Range News

October 2017 Newsletter

The Centennial Valley Association's October Newsletter is here! It is filled with gorgeous pictures that the community has taken, tons of project updates, some thank you's and farewells, and much, much more! You will find the newsletter, as well as the meeting minutes from CVA's Annual Meeting and Picnic in September, by following the links below.  As always, please share with your friends and family and don't hesitate to let us know if you have any questions.

September 16th-30th Range Rider Update

Hopefully everyone’s staying warm out there! Temperatures have fallen and the Valley has already received a bit of snow, but most has melted. Participating ranches have begun moving cattle out of the Valley for the winter, but the Team will continue to track and ride through herds until everyone has left or until the weather evicts them!

September Range Rider Update

Overall, September was a quiet month in terms of predator activity and conflicts. Riders continued monitoring cattle on a daily basis throughout the Valley. Near the end of the month, they also assisted some ranchers in gathering and trailing cattle out of the Valley.

A single bull moose was seen traveling on east on North Valley Road.

Wildlife Services lethally removed two wolves in the Gravelly Range. The wolves may have traveled through the north end of the Valley.

August 16-31st Range Rider Update

It has been a busy couple of weeks. Riders are continuing to monitor cattle. In addition, riders are working with ranchers and Wildlife Services to manage situations where livestock and predator conflicts are occurring and adjusting schedules to increase human presence in areas with high predator activity.

August 1-August 15th Range Rider Update

Riders continue to ride and monitor cattle beginning at first light each day. Riders have found and monitored several carcasses this season. None have been a result of predation so far. Some of these carcasses have been scavenged on by bears, wolves, coyotes, foxes and other predators. Based on compromised cattle that have been found and doctored as well as carcasses that have been found, the main causes of death in cattle this season are poison (from plants) and disease.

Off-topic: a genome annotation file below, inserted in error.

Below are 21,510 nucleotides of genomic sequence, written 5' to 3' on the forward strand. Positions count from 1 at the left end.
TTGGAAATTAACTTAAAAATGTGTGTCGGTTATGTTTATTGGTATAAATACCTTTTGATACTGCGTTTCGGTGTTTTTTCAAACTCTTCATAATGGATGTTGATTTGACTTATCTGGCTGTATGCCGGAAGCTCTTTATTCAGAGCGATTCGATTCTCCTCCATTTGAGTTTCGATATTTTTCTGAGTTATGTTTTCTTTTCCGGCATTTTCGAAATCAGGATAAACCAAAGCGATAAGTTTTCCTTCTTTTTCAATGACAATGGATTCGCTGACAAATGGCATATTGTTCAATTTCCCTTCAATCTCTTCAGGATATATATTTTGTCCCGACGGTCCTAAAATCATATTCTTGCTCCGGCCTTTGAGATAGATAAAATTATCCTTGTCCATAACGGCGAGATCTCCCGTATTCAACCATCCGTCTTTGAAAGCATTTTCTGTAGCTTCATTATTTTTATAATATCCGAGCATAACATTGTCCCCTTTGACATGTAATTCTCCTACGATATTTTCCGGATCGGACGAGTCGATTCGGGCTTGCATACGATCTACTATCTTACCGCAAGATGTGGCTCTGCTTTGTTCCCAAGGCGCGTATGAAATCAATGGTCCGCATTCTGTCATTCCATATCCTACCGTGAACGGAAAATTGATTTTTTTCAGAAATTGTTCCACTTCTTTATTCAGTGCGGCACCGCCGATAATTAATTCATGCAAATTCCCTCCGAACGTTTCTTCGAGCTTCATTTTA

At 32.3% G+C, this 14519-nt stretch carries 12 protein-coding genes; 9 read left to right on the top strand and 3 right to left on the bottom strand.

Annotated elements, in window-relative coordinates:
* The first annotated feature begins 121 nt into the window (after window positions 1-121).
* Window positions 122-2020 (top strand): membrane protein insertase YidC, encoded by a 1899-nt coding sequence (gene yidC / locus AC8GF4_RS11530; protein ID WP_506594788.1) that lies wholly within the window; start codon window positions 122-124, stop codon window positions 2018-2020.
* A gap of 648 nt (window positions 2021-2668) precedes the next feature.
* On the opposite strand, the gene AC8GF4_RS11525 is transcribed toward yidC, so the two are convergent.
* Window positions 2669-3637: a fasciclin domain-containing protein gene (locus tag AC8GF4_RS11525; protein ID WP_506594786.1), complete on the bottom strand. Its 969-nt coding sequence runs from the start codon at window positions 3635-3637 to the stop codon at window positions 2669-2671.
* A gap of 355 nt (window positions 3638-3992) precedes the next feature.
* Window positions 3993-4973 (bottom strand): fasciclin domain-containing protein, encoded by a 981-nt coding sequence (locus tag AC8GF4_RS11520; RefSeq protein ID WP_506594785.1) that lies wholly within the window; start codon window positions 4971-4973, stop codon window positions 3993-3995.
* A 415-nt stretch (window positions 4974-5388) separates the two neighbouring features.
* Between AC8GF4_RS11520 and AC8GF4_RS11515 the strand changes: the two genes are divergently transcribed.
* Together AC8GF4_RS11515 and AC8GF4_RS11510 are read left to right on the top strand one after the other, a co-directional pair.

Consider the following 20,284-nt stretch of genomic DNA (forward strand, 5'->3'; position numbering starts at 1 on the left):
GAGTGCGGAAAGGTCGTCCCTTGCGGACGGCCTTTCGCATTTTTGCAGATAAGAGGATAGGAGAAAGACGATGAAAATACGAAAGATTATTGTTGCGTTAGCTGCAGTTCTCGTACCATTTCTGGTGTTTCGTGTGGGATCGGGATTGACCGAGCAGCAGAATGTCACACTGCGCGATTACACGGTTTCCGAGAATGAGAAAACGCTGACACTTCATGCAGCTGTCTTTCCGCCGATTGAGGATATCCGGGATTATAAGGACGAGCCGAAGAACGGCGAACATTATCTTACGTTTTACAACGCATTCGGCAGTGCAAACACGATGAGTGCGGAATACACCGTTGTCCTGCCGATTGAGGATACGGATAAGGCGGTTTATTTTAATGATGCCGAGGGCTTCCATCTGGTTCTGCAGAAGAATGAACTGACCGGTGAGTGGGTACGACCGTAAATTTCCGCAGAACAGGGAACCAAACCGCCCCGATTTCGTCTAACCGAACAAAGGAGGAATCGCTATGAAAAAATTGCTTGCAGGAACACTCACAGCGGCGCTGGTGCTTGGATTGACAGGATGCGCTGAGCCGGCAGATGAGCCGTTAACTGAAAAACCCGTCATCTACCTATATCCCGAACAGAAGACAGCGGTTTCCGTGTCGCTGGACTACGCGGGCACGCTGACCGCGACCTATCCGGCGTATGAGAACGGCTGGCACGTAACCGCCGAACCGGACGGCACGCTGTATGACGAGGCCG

July 16-August 1st Range Rider Update

Riders are spending each day monitoring cattle, primarily looking for sickness or injury, predator sign and carcasses. Riders are reporting these findings directly to ranchers. At this time, none of the carcasses found have been a result of predation but all are being monitored for signs of scavenging.

July 1-15th Range Rider Update

Range riders are continuing to help Wildlife Services in their effort to collar a wolf on the north and south sides of the Valley. Through sharing information on wolf sign and den locations, as well as monitoring trap lines, the riders have invested significant time in contributing to the overall goals of collaring wolves.

June 18-30th Range Rider Update

Riders typically begin their workday around 4:30 am working on foot or horseback, and periodically by ATV, as they continue to track multiple species of wildlife across the Valley. Riders have also been monitoring cattle of participating landowners, especially those herds with either low human presence or considered to be in areas with higher predation risk based on wolf and grizzly bear movements.